The El Tatio geysers in the North of Chile will become part of the 22 per cent of Chilean territory which is designated conservation land, President Sebastián Piñera has announced.
At dawn each morning, hundreds of tourists watch the great columns of steam and hot water rise in the sub-zero temperatures at an altitude of more than 4,000 meters, the highest geyser field in the world.
The Pacific islands of Salas y Gómez, a marine park situated 3,500 kilometers off the Chilean coast, have also been named part of the environmental zone, as has Cerro San Lorenzo, a 3,700 meter peak located in southern Chile’s North Patagonian Ice Fields.
The inclusion of the Salas y Gómez islands and their 150,000 km2 of surrounding ocean “will create the largest marine park in Latin America”, said Carlos Gaymer, a researcher from the Universidad Catolica del Norte, in national title La Tercera.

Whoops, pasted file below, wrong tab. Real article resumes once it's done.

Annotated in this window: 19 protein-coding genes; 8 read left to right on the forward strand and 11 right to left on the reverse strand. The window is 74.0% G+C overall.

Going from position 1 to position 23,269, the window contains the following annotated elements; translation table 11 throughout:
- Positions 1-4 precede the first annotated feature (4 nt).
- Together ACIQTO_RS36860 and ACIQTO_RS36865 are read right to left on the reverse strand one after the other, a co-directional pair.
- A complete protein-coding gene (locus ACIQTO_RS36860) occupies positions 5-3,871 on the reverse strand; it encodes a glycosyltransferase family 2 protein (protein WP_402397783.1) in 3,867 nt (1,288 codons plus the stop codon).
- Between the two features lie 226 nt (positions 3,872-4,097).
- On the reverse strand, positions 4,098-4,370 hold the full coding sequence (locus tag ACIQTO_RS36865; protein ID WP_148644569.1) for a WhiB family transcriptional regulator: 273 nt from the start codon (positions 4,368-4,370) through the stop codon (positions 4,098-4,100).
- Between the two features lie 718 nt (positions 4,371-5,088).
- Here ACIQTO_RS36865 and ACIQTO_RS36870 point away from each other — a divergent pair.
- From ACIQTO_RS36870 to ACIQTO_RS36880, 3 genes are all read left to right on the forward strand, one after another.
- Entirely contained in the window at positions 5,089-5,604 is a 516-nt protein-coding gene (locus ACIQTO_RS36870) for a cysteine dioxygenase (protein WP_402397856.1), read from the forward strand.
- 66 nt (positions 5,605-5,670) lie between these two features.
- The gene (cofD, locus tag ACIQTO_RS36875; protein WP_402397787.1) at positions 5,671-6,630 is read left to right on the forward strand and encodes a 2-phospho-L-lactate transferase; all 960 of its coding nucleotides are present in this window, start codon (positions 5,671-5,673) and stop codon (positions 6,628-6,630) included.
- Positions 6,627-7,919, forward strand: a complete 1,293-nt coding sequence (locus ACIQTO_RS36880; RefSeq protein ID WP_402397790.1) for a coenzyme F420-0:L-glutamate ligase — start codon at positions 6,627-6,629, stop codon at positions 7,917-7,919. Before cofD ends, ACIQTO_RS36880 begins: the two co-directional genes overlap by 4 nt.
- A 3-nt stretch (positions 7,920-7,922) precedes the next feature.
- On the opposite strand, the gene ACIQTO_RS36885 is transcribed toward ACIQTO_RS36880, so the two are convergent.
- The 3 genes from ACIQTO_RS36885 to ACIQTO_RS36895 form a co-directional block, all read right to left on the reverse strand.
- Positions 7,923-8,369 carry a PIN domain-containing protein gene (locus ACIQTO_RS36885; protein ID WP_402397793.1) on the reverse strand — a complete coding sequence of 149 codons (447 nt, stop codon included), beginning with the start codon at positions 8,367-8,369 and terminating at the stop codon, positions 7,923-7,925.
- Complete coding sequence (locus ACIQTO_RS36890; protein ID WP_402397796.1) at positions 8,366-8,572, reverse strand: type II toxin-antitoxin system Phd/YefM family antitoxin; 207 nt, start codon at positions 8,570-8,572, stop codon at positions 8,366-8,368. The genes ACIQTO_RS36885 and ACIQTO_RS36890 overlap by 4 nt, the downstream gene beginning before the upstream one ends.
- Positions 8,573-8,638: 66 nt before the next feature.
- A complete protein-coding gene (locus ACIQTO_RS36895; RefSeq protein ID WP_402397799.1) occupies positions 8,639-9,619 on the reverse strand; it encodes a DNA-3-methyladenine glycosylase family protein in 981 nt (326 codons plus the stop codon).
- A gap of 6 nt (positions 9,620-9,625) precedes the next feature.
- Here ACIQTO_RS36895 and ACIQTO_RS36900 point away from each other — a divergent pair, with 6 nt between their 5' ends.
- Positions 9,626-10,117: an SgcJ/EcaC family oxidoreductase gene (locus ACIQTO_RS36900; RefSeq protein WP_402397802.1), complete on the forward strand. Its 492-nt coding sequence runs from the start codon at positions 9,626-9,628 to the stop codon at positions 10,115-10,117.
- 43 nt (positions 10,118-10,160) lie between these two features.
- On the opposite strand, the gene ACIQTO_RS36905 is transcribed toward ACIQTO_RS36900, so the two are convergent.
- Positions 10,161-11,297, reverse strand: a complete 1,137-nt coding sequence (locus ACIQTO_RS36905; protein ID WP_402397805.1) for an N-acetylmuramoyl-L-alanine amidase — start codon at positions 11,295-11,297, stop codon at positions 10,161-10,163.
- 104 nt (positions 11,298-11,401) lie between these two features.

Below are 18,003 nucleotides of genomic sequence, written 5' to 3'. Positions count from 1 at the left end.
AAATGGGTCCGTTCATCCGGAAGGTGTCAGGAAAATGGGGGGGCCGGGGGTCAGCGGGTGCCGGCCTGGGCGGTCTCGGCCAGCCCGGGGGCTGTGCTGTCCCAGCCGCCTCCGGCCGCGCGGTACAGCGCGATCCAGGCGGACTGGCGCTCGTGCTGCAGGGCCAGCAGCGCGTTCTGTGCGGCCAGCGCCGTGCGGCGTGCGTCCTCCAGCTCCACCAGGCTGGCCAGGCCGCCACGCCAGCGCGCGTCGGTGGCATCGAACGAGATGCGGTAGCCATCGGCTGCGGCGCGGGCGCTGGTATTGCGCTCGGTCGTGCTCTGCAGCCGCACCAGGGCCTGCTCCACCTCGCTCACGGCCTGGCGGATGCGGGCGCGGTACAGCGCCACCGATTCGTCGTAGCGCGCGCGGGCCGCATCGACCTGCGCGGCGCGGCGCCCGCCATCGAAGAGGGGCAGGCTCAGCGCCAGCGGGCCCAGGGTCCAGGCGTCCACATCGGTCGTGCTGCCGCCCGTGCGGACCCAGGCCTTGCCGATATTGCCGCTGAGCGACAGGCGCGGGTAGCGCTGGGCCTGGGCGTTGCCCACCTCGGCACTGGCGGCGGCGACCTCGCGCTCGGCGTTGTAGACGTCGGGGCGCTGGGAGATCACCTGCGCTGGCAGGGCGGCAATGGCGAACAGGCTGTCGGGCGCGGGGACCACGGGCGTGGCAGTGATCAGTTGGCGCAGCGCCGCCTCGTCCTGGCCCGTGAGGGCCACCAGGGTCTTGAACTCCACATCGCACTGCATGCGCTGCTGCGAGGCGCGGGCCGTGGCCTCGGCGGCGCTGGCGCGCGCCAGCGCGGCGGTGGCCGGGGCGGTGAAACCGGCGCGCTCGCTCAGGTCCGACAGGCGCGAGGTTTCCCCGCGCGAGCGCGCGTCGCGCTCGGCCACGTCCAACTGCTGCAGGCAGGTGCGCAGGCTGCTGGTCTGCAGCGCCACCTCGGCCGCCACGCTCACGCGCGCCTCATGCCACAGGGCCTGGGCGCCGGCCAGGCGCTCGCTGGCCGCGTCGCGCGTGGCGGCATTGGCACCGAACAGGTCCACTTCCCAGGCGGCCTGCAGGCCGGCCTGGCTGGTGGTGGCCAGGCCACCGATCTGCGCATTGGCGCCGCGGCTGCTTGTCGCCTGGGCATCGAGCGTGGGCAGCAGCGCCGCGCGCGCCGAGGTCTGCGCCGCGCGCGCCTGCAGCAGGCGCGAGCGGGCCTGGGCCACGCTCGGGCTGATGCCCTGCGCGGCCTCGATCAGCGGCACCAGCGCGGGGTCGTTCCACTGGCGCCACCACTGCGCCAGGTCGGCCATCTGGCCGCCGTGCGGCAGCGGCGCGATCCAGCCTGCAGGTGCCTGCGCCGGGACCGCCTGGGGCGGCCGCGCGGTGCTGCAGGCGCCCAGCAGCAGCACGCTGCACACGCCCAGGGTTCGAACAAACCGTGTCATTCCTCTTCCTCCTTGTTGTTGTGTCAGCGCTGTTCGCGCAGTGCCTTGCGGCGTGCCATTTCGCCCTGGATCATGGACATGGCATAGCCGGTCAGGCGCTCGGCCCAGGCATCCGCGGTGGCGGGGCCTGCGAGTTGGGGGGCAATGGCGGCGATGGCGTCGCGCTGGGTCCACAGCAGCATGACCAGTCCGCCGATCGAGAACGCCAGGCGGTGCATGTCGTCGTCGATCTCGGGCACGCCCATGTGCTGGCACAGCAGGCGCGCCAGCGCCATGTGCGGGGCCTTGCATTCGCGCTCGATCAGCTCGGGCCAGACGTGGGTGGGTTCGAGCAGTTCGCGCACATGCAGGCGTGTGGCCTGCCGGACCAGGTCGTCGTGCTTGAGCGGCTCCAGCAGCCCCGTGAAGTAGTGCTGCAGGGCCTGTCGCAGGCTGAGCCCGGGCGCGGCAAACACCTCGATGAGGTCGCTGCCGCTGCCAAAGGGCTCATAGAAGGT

President Piñera announced the decision at the launch of a range of environmental institutions, including a new Department of Biodiversity and Protected Areas, according to Chilean newspaper El Mercurio.
Environment Minister Maria Ignacia Benitez explained in La Tercera that this Department will “establish a new way to manage these areas and set specific parameters for the protection of biodiversity.”